8. Runs with bison

    Runs with bison Member

    Messages:
    892
    Location:
    Midwest
    I looked at a house about a year and a half ago with a similar sump arrangement and a potentially much larger problem. It was raining lightly and I kept hearing the pump kick on every minute or two. That was a bad sign. I noticed that there was a pond about 100 feet away on adjacent property above the level of the basement floor. I didn't want anything to do with that house after that.
  9. jadnashua

    jadnashua Retired Defense Industry Engineer xxx

    Messages:
    22,055
    Location:
    New England
    Water tables are funny things, so 50' could be quite different...just depends on maybe a layer of clay or something like some rock formations.

    In the home I grew up in, the water table was fairly high, and the pump ran fairly frequently most of the year. It was a problem, if the power went off, as the water level in the basement could easily get 6" deep all over on an extended power outage if we didn't hook up a generator. A battery operated pump would have needed a major battery bank to run long enough.

    If the water table is that high, you'll likely never lower it substantially so bigger/deeper may not make much difference.
  10. Jake_59

    Jake_59 New Member

    Messages:
    4
    Location:
    New Jersey
    Thankfully my water table is not that high - if I turn off the sump pump, the water level doesn't get higher than about 6" below the top of the sump pit. Though I would have preferred much less.

    I have a FloTec pump which replaced the broken Zoeller when we had a really bad storm and gave out. Before you all tell me how it's not a good device, it wasn't a choice. None of the plumbers I called had anything and I got lucky to find to even find this at Home Depot.
    It's a float pump and I don't think I can lower the level at which it activates.
    I tried putting a 2liter coke bottle to artificially raise the water but that's still not enough to activate it (another bottle won't fit without hitting the float).

    Any other way to try this without actually digging anymore ?
  11. leejosepho

    leejosepho DIY scratch-pad engineer

    As long as your pump can keep your sump from overflowing, I would say everything is fine as-is unless you decide to make the sump bigger in diameter in order to accomodate a second pump.
  12. Jake_59

    Jake_59 New Member

    Messages:
    4
    Location:
    New Jersey
    Talked to the plumber and he's against making it wider. He believes I should only make it deeper and put a backup on top.

    My pit is about 14" in diameter, which I thought is too narrow. Also I figured if I did go deeper, a wider one would let more water fill up and reduce the number of times the pump cycles.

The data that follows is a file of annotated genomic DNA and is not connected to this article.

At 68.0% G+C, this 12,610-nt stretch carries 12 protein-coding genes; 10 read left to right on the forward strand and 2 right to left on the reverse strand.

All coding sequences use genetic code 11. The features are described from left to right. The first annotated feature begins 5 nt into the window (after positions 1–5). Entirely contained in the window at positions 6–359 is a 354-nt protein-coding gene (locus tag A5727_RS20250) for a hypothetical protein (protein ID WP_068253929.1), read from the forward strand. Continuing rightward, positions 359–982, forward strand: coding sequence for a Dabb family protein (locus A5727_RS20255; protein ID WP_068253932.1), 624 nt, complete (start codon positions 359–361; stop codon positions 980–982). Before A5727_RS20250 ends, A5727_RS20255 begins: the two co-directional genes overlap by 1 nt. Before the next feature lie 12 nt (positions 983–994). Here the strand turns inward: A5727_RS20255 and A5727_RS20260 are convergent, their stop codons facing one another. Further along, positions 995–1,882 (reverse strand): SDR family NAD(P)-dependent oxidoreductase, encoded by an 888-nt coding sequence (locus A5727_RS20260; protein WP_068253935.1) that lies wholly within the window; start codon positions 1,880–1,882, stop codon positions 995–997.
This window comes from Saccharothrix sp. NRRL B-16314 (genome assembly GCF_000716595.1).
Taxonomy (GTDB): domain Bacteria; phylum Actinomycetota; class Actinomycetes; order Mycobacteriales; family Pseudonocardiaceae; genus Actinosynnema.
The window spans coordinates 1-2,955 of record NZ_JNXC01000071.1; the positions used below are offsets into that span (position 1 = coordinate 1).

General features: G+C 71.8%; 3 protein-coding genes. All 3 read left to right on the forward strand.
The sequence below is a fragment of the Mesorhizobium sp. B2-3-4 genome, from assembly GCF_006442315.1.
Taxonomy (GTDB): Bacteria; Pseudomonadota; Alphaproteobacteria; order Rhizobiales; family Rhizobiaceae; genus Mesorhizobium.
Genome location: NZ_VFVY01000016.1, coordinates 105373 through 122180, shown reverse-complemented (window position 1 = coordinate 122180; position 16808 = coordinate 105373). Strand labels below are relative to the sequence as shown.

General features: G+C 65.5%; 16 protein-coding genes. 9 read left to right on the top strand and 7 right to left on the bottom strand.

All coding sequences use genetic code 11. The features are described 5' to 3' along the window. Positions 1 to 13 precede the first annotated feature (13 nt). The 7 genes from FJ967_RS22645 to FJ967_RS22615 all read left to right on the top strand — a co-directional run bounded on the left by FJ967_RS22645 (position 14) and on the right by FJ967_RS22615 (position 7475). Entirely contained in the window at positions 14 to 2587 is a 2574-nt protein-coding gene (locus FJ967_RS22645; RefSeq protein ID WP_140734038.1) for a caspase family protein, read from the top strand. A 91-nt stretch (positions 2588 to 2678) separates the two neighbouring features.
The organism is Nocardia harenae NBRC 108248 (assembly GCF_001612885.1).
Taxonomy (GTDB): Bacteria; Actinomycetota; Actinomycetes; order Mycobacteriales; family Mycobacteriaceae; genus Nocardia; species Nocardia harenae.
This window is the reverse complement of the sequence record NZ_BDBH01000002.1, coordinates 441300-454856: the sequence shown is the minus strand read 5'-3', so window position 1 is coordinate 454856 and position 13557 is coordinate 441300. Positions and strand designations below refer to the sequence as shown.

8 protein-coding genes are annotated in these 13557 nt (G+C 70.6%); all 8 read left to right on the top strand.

My thinking now is to based on what everyone's said:
    1) Abandon the idea of the second pump (for now)
    2) Go about 2" deeper and 5" wider on the existing one
    3) Put a Zoeller pump as the primary and leave the FloTec as the back up a bit higher.

    Or would the plumber have a good reason not to want to go wider ?

    I'd like to thank everyone for their input. I plan on making a decision with the last responses to this post.

    Best Regards,

    Jake
  13. leejosepho

    leejosepho DIY scratch-pad engineer

    14” diameter = 154 sq. in. = .66 gallons per inch of depth
    19” diameter = 284 sq. in. = 1.23 gallons per inch of depth

    Going 2" deeper will only add about 1.25 gallons to the capacity of your sump.
    Going from 14" to 19" in diameter nearly doubles the capacity of your sump ...

    Exactly!

    More work for him and a higher bill for you to pay ... and that leaves it up to you to weight that increase in a one-time expense against the projected life of a costly pump starting up twice as often in the smaller-diameter sump.
Similar Threads: Sump always
Forum Title Date
Plumbing Forum, Professional & DIY Advice, Tips & Sump Pump & Gutter Drains Jun 20, 2014
Plumbing Forum, Professional & DIY Advice, Tips & Banging pipes from sump pump Jun 14, 2014
Plumbing Forum, Professional & DIY Advice, Tips & 225' of sump pump drain to run... PVC or polyethylene? Jun 9, 2014
Plumbing Forum, Professional & DIY Advice, Tips & Quick Sump Question (DIY) Jun 8, 2014
Plumbing Forum, Professional & DIY Advice, Tips & Setting up pump in sump pit to pump to sidewalk if sewer line is backed up May 27, 2014

Share This Page